“He’s slowed it down,” Rep. Barney Frank, D-Mass., said of McCain’s impact on the negotiations. “The next thing we know, he’s in a position frankly where he’s making it harder to get things done, rather than help us negotiate differences.”
“We had a deal this morning, it looked like, when I say we -– the leadership of the House, and the Senate, the Democrats — had an agreement on this so-called bailout package and it looked like it was all going to be set and there was a call from the president, would Barack come to the White House with the congressional leadership and sort of sign on the dotted line?” Biden said at a Rhode Island fundraiser Thursday night.
The translation of all of that into really plain language: "Whaaaaaaa...John McCain came to Washington and showed the House Republicans that they don't have to take our bull, now we can't blame Republicans for the bad bill we were going to pass! Whaaaaaaaa...we want our Mommy!"
One has to wonder just what these people thought was going to happen. Several Senate Democrats (including Harry Reid) had commented earlier in the week that they thought John McCain could "help" the situation. What the Democrats really believed is that John McCain was going to try and strong-arm the House Republicans into going along with this deal, which is more rotten than year-old cottage cheese.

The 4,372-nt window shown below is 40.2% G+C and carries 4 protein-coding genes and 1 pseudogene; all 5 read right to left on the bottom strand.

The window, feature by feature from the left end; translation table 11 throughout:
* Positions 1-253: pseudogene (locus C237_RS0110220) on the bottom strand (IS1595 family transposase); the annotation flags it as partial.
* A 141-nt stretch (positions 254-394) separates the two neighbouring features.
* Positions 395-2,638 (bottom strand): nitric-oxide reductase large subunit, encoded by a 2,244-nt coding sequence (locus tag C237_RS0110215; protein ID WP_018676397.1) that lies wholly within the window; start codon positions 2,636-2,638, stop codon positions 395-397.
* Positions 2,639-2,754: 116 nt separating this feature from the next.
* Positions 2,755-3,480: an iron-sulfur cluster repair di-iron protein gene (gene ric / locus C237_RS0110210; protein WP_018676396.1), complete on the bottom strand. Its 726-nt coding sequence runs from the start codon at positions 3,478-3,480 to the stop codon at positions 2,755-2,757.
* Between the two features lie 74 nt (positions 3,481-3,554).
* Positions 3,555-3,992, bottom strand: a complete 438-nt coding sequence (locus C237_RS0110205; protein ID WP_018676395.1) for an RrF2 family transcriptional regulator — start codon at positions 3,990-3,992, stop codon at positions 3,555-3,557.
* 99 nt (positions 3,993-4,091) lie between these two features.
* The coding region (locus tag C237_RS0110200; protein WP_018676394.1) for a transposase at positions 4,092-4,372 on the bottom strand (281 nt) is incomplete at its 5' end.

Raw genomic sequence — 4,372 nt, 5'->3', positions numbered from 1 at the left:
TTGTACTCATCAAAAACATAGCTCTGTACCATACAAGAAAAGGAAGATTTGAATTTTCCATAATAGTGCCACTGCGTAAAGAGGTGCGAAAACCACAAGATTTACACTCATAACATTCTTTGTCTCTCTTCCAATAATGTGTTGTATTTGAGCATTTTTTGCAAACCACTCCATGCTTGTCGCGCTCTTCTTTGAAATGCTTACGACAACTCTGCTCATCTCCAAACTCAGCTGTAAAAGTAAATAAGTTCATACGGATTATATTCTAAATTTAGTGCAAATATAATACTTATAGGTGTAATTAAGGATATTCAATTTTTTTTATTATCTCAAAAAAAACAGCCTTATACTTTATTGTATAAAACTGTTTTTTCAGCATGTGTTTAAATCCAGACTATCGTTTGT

McCain, however, wasn't there to play nice with the Democrats, he was there to help iron out differences. When Democrats saw that McCain wasn't going to try and force the House Republicans to sign on the dotted line when they clearly believe that this bailout plan, as it has been proposed, is bad for the country, McCain became "unhelpful," and was "slowing things down."
It became bad for John McCain to be at the table, in other words, when the Democrats didn't get their way. If McCain is indeed keeping the Democrats from passing this bill, he is doing his job very effectively and has done more good for the country in the last 24 hours than many of his Congressional colleagues have done in their entire careers. The very reality that no deal can now pass without the seeming consent of the House Republicans is due in a very direct way to the intervention of John McCain, who has once again proven himself to be a hero.